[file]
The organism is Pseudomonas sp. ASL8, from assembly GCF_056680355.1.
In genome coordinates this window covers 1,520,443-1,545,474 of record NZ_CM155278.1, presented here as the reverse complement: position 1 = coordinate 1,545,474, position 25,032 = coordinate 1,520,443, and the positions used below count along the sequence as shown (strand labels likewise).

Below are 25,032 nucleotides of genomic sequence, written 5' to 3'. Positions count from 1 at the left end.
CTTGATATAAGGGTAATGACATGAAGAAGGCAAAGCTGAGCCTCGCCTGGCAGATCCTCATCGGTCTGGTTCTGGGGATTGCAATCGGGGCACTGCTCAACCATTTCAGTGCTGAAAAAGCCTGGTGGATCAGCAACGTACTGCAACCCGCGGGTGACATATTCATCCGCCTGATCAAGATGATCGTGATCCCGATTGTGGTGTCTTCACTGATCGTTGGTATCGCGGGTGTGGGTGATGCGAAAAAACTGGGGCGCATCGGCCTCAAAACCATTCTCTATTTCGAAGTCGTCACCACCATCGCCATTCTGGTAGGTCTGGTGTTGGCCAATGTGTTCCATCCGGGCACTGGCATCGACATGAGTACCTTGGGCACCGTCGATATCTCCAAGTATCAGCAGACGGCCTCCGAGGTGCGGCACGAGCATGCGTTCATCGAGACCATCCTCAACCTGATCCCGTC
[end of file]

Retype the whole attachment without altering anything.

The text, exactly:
The organism is Pseudomonas sp. ASL8, from assembly GCF_056680355.1.
In genome coordinates this window covers 1,520,443-1,545,474 of record NZ_CM155278.1, presented here as the reverse complement: position 1 = coordinate 1,545,474, position 25,032 = coordinate 1,520,443, and the positions used below count along the sequence as shown (strand labels likewise).

Below are 25,032 nucleotides of genomic sequence, written 5' to 3'. Positions count from 1 at the left end.
CTTGATATAAGGGTAATGACATGAAGAAGGCAAAGCTGAGCCTCGCCTGGCAGATCCTCATCGGTCTGGTTCTGGGGATTGCAATCGGGGCACTGCTCAACCATTTCAGTGCTGAAAAAGCCTGGTGGATCAGCAACGTACTGCAACCCGCGGGTGACATATTCATCCGCCTGATCAAGATGATCGTGATCCCGATTGTGGTGTCTTCACTGATCGTTGGTATCGCGGGTGTGGGTGATGCGAAAAAACTGGGGCGCATCGGCCTCAAAACCATTCTCTATTTCGAAGTCGTCACCACCATCGCCATTCTGGTAGGTCTGGTGTTGGCCAATGTGTTCCATCCGGGCACTGGCATCGACATGAGTACCTTGGGCACCGTCGATATCTCCAAGTATCAGCAGACGGCCTCCGAGGTGCGGCACGAGCATGCGTTCATCGAGACCATCCTCAACCTGATCCCGTC